A hierarchy of reasons for including a discussion of the Political Philosophy of Time in the Oxford Handbook of Philosophy of time.

The Oxford Handbook of Philsophy of Time does not include a discussion of the interconnectedness of politics, history and time. It should discuss:

  1. Prosaically, the hard-wired chronal aspects of constitutions, which are the concrete rulebooks and superstructures of our politics, namely term-limits, campaigning windows, periods of appointments to public offices. The history of such aspects, the reasoning and assumptions underpinning them.
  2. The use of time as a descriptor or limiting factor to decisions, legislation and policies, or to manifesto / platform goals.
  3. More importantly, the psychological influence on politics and human experience of our fluctuating understanding of the likely ‘deadlines’ for the impact or arrival of important existential factors, such as irreversible and harmful climate change, emergence of artificial general intelligence, growth into economic maturity of rival countries, depletion of certain natural resources, probable significant decline of natural resources; hauntingly, the notional frequencies of recurrence of cataclysmic natural disasters.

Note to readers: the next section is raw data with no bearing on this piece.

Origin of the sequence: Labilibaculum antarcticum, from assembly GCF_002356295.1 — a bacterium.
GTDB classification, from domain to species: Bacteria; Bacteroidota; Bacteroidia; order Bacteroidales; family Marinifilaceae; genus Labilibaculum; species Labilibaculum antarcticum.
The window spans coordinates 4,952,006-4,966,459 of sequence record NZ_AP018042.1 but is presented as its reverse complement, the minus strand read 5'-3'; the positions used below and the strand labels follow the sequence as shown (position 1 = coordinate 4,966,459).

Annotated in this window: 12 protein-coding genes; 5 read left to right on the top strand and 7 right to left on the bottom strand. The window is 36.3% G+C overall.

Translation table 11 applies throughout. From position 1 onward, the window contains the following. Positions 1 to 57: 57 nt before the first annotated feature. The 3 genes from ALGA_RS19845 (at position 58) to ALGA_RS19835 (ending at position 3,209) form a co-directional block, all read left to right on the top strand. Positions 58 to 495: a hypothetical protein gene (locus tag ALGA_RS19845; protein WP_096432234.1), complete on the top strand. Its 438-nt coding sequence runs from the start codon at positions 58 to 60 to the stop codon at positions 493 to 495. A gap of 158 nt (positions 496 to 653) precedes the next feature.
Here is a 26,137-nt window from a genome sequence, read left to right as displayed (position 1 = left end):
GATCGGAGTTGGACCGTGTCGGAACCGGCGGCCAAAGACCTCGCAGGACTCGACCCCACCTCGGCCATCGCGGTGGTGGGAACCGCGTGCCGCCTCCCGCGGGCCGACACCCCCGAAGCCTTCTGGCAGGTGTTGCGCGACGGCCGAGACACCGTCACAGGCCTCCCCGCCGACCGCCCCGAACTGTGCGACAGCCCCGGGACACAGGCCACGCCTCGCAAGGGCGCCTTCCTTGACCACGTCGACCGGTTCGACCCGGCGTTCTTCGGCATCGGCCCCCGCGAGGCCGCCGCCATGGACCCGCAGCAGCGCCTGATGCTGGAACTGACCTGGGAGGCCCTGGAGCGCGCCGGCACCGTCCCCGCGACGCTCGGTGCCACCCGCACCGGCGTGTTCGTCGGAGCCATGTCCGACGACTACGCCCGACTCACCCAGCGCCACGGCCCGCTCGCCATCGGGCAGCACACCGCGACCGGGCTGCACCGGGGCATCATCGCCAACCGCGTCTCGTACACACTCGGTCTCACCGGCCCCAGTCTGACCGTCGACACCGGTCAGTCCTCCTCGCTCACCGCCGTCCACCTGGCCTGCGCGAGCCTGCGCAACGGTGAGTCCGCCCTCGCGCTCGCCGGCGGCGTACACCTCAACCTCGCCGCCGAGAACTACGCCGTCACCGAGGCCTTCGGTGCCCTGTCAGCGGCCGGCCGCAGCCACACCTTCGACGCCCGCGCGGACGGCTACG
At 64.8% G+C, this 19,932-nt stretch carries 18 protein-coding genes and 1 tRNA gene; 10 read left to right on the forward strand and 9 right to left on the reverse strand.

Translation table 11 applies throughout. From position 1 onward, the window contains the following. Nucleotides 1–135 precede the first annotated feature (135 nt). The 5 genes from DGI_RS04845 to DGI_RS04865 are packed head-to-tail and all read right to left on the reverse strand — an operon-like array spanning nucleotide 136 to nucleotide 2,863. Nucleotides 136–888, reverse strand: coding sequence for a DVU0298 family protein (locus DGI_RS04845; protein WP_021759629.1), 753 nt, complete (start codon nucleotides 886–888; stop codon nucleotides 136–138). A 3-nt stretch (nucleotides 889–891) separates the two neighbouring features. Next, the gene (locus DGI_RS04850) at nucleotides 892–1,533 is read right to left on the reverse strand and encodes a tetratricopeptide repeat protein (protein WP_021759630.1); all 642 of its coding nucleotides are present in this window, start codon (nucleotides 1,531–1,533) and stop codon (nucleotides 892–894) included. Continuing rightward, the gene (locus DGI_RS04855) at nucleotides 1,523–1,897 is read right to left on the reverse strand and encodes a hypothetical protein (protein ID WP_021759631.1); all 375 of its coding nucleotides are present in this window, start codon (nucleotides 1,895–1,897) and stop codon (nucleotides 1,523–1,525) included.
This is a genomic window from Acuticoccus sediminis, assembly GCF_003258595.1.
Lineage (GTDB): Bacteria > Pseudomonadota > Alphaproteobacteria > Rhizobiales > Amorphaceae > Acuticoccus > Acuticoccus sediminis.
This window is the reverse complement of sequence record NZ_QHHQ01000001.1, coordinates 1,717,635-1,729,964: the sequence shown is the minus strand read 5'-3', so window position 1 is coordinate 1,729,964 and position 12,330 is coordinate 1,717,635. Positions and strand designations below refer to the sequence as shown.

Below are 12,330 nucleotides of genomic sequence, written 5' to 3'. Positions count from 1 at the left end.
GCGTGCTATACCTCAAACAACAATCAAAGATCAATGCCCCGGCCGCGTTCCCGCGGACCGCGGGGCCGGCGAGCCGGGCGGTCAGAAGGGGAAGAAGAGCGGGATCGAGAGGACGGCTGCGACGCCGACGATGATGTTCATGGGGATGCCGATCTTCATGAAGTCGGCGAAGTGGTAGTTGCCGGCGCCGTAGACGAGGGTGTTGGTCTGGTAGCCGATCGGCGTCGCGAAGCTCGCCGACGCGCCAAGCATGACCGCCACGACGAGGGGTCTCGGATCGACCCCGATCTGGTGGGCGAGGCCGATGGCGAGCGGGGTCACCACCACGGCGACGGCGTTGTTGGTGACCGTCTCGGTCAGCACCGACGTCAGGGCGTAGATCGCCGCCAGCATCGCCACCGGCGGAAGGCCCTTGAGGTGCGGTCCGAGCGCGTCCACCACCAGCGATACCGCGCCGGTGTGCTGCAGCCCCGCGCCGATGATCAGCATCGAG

4. The social and psychological grounding for our treatment of time in our economic decision-making, which is the intellectual groundwork for much of point 3. The range of scales with which this is viewed, from high-frequency trading to the accumulation of sovereign wealth funds, and the impact on human economic experience of the culturally varying conceptions of time. The intrinsic effect of assumptions about time in human experience, for example the war for our attention / time waged by tech firms, the suffering associated with the use of human time. The utilitarian justification for the undignified abuse of human time.
  5. Philosophical conceptions of time and historical periodisation which provides the context for point 4. Namely, the relations between hard cosmological near-constants and human interpretations of the same.
  6. The relation between commonplace misconceptions of time, humanity’s role or purpose, and philosophies of the past and the future. The use of time in teleological or grand narrative philosophies, materialistic, dialectic, liberal, traditional / religious.
  7. The link, therefore, between philosophical considerations of the present, human action and experience and political processes, which is fundamental.